Withhold Jemperli in patients who experience grade 2 or 3 immune-mediated colitis (Figure 2). For patients who experience complete or partial resolution (grade 0 or 1) of their reaction, Jemperli can be resumed following corticosteroid taper. If a patient’s reaction does not fully or partially resolve or their prednisone dosage cannot be reduced to less than 10 mg/d (or equivalent) within 12 weeks after starting a steroid, Jemperli should be permanently discontinued. Grade 4 colitis reactions also require permanent discontinuation of the drug. 

In patients with hepatitis without tumor involvement of the liver, dose modification must be based on laboratory findings. Jemperli should be withheld when the AST or ALT level increases to 3 to 8 times the upper limit of normal (ULN) and when the total bilirubin level increases to 1.5 to 3 times the ULN. For patients who experience complete or partial resolution (grade 0 or 1) of their reaction, Jemperli can be resumed following corticosteroid taper (Figure 3). If a patient’s reaction does not fully or partially resolve or their prednisone dosage cannot be reduced to less than 10 mg/d (or equivalent) within 12 weeks after starting a steroid, Jemperli should be permanently discontinued. Permanent discontinuation is also recommended in patients with (1) an AST or ALT level elevated to greater than 8 times the ULN or (2) a total bilirubin level elevated to greater than 3 times the ULN. 

For patients with hepatitis with tumor involvement of the liver, Jemperli should be withheld in patients with a baseline AST or ALT 1 to 3 times the ULN that increases to 5 to 10 times the ULN. Jemperli should also be withheld in patients with a baseline AST or ALT 3 to 5 times the ULN that increases to 8 to 10 times the ULN. For patients who experience complete or partial resolution (grade 0 or 1) of their reaction, Jemperli can be resumed following corticosteroid taper. If a patient’s reaction does not fully or partially resolve or their prednisone dosage cannot be reduced to less than 10 mg/d (or equivalent) within 12 weeks after starting a steroid, Jemperli should be permanently discontinued. Permanent discontinuation is also recommended in patients whose (1) AST or ALT level increases to greater than 10 times the ULN or (2) total bilirubin level increases to greater than 3 times the ULN.
 
Jemperli should be withheld in patients who are clinically unstable and experience a grade 2, 3, or 4 endocrinopathy (Figure 4). For patients who experience complete or partial resolution (grade 0 or 1 endocrinopathy) of their reaction, Jemperli can be resumed following corticosteroid taper. If a patient’s reaction does not fully or partially resolve, or their prednisone dosage cannot be reduced to less than 10 mg/d (or equivalent) within 12 weeks after starting a steroid, Jemperli should be permanently discontinued.

Jemperli should be withheld in patients who experience grade 2 or 3 nephritis with renal dysfunction and an increased blood creatinine level (Figure 5). For patients who experience complete or partial resolution (grade 0 or 1) of their reaction, Jemperli can be resumed following corticosteroid taper. If a patient’s reaction does not fully or partially resolve or their prednisone dosage cannot be reduced to less than 10 mg/d (or equivalent) within 12 weeks after starting a steroid, Jemperli should be permanently discontinued. Jemperli should also be permanently discontinued in patients who experience grade 4 nephritis with renal dysfunction and an increased blood creatinine level.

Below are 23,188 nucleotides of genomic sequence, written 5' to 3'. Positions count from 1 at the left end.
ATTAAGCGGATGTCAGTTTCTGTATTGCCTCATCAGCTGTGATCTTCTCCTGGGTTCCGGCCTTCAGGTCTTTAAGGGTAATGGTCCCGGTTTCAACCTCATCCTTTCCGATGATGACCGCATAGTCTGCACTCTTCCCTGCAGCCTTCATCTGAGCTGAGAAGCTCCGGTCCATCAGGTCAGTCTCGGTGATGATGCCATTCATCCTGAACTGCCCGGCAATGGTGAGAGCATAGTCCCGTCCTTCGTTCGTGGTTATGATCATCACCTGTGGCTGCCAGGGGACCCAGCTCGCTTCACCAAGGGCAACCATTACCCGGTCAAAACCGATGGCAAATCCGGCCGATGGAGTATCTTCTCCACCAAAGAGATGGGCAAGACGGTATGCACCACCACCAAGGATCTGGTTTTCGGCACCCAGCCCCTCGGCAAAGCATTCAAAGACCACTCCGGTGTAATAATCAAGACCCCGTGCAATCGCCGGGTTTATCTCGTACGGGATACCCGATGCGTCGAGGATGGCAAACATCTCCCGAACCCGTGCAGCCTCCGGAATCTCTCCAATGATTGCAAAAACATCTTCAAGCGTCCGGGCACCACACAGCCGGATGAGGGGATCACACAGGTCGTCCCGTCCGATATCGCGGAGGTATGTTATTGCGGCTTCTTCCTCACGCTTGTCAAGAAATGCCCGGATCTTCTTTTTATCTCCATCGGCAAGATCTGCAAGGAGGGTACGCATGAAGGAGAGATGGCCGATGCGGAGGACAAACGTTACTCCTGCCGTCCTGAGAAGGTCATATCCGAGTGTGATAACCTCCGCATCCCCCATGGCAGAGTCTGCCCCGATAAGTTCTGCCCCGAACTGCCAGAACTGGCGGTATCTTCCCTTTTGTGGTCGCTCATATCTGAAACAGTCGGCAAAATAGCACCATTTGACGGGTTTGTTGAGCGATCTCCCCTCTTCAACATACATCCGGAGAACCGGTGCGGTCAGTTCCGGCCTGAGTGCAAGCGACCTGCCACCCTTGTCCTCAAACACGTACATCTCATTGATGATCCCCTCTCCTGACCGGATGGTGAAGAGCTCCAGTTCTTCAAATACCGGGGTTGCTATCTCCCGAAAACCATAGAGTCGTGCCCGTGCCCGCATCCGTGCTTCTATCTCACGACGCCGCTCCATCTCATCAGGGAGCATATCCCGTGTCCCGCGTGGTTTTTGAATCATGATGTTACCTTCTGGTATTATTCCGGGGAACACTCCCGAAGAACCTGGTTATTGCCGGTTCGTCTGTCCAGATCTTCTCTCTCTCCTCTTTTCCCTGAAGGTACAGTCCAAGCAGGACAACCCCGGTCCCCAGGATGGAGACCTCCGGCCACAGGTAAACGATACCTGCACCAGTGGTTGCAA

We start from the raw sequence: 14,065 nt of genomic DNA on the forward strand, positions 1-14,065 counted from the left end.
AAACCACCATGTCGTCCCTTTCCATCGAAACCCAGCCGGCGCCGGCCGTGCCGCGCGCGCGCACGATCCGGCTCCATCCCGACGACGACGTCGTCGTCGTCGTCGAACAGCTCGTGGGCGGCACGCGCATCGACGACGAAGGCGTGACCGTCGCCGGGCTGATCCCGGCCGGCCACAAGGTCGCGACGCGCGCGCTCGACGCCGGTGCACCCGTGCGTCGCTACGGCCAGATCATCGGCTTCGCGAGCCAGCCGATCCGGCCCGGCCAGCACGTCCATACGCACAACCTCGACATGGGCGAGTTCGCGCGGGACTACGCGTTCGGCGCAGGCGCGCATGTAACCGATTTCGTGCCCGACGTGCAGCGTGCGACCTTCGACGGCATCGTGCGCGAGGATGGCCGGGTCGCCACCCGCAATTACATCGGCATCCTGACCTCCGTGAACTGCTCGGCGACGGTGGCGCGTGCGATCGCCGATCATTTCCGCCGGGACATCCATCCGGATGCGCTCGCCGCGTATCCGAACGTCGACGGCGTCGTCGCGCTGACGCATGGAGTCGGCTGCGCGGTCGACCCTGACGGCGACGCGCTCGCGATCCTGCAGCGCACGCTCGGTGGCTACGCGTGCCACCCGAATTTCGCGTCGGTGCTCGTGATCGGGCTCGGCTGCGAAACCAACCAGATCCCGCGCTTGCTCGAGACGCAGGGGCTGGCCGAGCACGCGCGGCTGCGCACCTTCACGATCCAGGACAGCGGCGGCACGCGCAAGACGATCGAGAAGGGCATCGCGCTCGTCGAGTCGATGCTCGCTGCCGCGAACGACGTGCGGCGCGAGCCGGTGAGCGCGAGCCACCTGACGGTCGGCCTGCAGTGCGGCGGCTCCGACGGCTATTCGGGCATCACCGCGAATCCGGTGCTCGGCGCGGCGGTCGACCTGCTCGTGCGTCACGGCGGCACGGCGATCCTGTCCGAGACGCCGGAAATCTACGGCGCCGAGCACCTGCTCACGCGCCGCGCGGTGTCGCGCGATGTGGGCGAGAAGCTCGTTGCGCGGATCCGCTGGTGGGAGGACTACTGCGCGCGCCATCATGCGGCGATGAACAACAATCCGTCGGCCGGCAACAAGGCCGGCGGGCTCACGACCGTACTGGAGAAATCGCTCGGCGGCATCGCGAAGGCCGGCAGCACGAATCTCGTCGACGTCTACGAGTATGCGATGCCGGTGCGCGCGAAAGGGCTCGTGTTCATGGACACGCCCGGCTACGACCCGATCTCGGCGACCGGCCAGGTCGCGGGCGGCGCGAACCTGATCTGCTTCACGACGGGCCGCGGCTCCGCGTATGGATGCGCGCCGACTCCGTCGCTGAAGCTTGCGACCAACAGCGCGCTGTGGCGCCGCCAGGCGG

Jemperli should be withheld in patients when Stevens-Johnson syndrome/toxic epidermal necrolysis, or drug rash with eosinophilia and systemic symptoms is suspected (Figure 6). For patients who experience complete or partial resolution (Grade 0 or 1) of their reaction, Jemperli can be resumed following corticosteroid taper. If a patient’s reaction does not fully or partially resolve or their prednisone dosage cannot be reduced to less than 10 mg/d (or equivalent) within 12 weeks after starting a steroid, Jemperli should be permanently discontinued. Permanent discontinuation is also recommended in patients with a confirmed exfoliative dermatologic condition.

Permanent discontinuation of Jemperli is recommended in patients who experience grade 2, 3, or 4 myocarditis (Figure 7). Jemperli should be withheld in patients who experience grade 2 neurologic toxicities. For patients who experience complete or partial resolution (grade 0 or 1) of their reaction, Jemperli can be resumed following corticosteroid taper. If a patient’s reaction does not fully or partially resolve or their prednisone dosage cannot be reduced to less than 10 mg/d (or equivalent) within 12 weeks after starting a steroid, Jemperli should be permanently discontinued. Jemperli should also be permanently discontinued if grade 3 or 4 neurologic toxicity occurs.